sun 14/07/2024

Edinburgh Festival 2018 reviews: La maladie de la mort / The End of Eddy | reviews, news & interviews

Edinburgh Festival 2018 reviews: La maladie de la mort / The End of Eddy

Edinburgh Festival 2018 reviews: La maladie de la mort / The End of Eddy

Two striking explorations of sexual identity stop short of grabbing the emotions

Clinical and uncompromising: Katie Mitchell's live-film adaptation of Marguerite Duras' novellaStephen Cummiskey


La maladie de la mort ★★★  

Toxic masculinity in all its appalling variety is a hot topic across Edinburgh’s festivals this year – just check out Daughter at CanadaHub and even Ulster American at the Traverse for two particularly fine and shocking examinations.

But few works can provide quite as clinical and uncompromising a dissection of the male gaze as the International Festival’s La maladie de la mort, written by Alice Birch and directed by Katie Mitchell, based on the 1982 novella by Marguerite Duras, and one third of the residency from Paris’s Théâtre des Bouffes du Nord. It’s ice-cold in its sometimes brutal interrogrations, certainly, but it’s also a somewhat chilly, if not downright numbing, experience for the audience.

In Dumas’ original, an unnamed man pays an unnamed woman to visit him nightly across several weeks in an anonymous hotel room, in the hope of discovering – well, maybe love, perhaps sexual pleasure, or at least some kind of intimate, meaningful connection. In Birch and Mitchell’s update to our own times, live-filmed in a rigorously anonymous set of a hotel room and corridor (could this actually be a porn shoot?), and projected on a big screen above the live action, we get both characters’ back stories. She’s a sex worker with a young son to support, her background sketched in with some disappointingly crass, moody shots of a roiling sea. He’s simply a man addicted to online porn – some of it pretty violent, and of which we’re offered glimpses on his laptop screen.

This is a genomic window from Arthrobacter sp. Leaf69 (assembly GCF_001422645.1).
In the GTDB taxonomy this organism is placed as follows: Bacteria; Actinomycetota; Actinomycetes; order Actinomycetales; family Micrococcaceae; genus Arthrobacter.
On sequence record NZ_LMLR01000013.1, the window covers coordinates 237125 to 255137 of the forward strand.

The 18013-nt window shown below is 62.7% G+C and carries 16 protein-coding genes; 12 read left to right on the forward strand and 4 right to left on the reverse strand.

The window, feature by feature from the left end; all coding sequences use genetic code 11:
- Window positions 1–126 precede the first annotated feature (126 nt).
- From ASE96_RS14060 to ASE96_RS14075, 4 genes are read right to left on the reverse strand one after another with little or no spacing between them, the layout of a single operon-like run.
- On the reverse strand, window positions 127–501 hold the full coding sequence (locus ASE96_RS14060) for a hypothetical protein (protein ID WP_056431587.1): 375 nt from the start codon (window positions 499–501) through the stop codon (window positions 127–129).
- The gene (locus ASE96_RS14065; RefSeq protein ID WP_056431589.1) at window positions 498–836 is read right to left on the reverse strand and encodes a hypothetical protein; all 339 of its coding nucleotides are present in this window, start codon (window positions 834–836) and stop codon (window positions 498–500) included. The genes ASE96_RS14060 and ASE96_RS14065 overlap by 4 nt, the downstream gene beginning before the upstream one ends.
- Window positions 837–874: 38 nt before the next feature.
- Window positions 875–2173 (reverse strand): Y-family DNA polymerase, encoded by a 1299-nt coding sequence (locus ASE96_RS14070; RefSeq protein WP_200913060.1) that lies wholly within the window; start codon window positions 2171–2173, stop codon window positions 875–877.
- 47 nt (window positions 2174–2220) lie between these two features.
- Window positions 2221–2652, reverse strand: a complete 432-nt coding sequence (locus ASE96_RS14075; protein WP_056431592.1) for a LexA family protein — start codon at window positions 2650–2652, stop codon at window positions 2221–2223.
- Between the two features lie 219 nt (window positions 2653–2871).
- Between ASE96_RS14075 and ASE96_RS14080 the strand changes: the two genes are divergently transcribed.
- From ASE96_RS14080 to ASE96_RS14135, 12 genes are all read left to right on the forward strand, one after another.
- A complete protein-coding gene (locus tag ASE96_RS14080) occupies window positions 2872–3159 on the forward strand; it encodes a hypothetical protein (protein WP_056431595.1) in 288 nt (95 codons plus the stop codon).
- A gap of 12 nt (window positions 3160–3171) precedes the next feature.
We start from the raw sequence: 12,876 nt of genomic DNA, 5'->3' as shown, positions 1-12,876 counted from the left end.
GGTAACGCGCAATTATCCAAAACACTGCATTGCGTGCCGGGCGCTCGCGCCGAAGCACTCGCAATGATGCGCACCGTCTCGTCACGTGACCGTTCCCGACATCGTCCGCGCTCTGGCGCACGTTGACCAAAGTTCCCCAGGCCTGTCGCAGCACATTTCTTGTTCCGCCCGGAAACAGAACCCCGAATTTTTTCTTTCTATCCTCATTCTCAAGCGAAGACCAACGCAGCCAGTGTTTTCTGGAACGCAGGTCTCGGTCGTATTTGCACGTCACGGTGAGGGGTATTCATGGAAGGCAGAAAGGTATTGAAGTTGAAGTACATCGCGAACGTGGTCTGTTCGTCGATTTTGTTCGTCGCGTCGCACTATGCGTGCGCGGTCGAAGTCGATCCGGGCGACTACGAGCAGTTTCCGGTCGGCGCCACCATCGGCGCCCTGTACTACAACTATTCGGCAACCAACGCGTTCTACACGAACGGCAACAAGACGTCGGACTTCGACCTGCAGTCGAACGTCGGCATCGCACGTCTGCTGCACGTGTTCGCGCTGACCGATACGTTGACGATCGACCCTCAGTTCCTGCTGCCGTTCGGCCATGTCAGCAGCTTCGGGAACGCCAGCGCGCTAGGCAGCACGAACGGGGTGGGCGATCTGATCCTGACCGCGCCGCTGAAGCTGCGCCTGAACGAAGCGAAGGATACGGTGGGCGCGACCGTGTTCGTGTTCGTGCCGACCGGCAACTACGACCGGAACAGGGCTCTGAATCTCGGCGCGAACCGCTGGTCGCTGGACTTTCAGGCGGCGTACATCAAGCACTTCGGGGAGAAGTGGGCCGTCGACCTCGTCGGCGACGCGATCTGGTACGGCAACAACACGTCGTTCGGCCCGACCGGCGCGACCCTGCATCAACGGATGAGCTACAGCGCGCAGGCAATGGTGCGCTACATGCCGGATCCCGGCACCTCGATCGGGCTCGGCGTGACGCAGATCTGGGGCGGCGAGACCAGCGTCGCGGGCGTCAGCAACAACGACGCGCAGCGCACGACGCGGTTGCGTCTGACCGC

Duras offers us enigmatic figures, almost symbolic archetypes, perhaps from a dream. Birch and Mitchell, however, tempt us with more fully realised characters, but they’re still figures about whom we know little and care less. It’s an odd decision.

Nonetheless, this is a smooth, nimble production with actors Laetitia Dosch and Nick Fletcher – both giving brave performances, not just in their literal nudity but also in their unashamed vulnerability – nipping between scenes in impeccably choreographed movements, the several-member film crew adjusting lighting and scenery all the while to resume their merciless observations. On the side, Irène Jacob (of Three Colours: Red among many other films) delivers a portentous commentary, in French, with English on-screen subtitles, from within a hermetically sealed, soundproofed box.

As an unsettling interrogation of the male gaze – in fact, of an audience’s gaze, whatever its gender, it’s a powerful piece, as we watch the film crew watching the actors enacting their unpleasant rituals of sex and seduction, and of course also watch the filmed results of their watching. When the man uses his mobile to zoom in on details of the woman’s body – a troubling addition to Duras’s original – we get yet another level of observation. But it’s a peculiarly alienating experience, too – precisely designed, immaculately executed, but unremittingly serious, frosty and devoid of any but the bleakest wit.